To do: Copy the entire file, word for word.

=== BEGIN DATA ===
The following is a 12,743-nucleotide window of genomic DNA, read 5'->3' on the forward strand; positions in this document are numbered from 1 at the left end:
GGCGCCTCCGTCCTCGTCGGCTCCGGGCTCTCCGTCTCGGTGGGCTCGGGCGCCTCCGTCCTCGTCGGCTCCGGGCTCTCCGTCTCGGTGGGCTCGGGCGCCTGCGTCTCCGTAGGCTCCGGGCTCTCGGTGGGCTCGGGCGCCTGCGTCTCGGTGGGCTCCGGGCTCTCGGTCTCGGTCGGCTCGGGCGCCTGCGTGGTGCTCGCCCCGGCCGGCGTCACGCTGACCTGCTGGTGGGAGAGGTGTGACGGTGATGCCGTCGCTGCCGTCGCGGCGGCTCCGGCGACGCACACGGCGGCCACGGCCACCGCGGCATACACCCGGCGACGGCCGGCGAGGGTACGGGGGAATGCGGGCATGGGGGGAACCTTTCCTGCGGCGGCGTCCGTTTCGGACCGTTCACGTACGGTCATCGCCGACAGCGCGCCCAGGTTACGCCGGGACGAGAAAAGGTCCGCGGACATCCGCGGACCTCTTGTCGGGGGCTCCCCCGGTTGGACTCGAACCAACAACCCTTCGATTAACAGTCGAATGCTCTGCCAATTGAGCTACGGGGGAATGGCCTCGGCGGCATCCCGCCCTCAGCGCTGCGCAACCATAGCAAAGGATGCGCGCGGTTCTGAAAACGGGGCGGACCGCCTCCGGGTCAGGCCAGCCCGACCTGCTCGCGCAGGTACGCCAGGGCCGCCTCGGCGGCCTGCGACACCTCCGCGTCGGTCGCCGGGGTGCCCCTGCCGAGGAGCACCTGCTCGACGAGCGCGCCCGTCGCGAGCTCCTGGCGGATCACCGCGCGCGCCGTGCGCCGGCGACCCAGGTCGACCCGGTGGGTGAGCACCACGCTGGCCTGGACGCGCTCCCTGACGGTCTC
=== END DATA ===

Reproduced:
The following is a 12,743-nucleotide window of genomic DNA, read 5'->3' on the forward strand; positions in this document are numbered from 1 at the left end:
GGCGCCTCCGTCCTCGTCGGCTCCGGGCTCTCCGTCTCGGTGGGCTCGGGCGCCTCCGTCCTCGTCGGCTCCGGGCTCTCCGTCTCGGTGGGCTCGGGCGCCTGCGTCTCCGTAGGCTCCGGGCTCTCGGTGGGCTCGGGCGCCTGCGTCTCGGTGGGCTCCGGGCTCTCGGTCTCGGTCGGCTCGGGCGCCTGCGTGGTGCTCGCCCCGGCCGGCGTCACGCTGACCTGCTGGTGGGAGAGGTGTGACGGTGATGCCGTCGCTGCCGTCGCGGCGGCTCCGGCGACGCACACGGCGGCCACGGCCACCGCGGCATACACCCGGCGACGGCCGGCGAGGGTACGGGGGAATGCGGGCATGGGGGGAACCTTTCCTGCGGCGGCGTCCGTTTCGGACCGTTCACGTACGGTCATCGCCGACAGCGCGCCCAGGTTACGCCGGGACGAGAAAAGGTCCGCGGACATCCGCGGACCTCTTGTCGGGGGCTCCCCCGGTTGGACTCGAACCAACAACCCTTCGATTAACAGTCGAATGCTCTGCCAATTGAGCTACGGGGGAATGGCCTCGGCGGCATCCCGCCCTCAGCGCTGCGCAACCATAGCAAAGGATGCGCGCGGTTCTGAAAACGGGGCGGACCGCCTCCGGGTCAGGCCAGCCCGACCTGCTCGCGCAGGTACGCCAGGGCCGCCTCGGCGGCCTGCGACACCTCCGCGTCGGTCGCCGGGGTGCCCCTGCCGAGGAGCACCTGCTCGACGAGCGCGCCCGTCGCGAGCTCCTGGCGGATCACCGCGCGCGCCGTGCGCCGGCGACCCAGGTCGACCCGGTGGGTGAGCACCACGCTGGCCTGGACGCGCTCCCTGACGGTCTC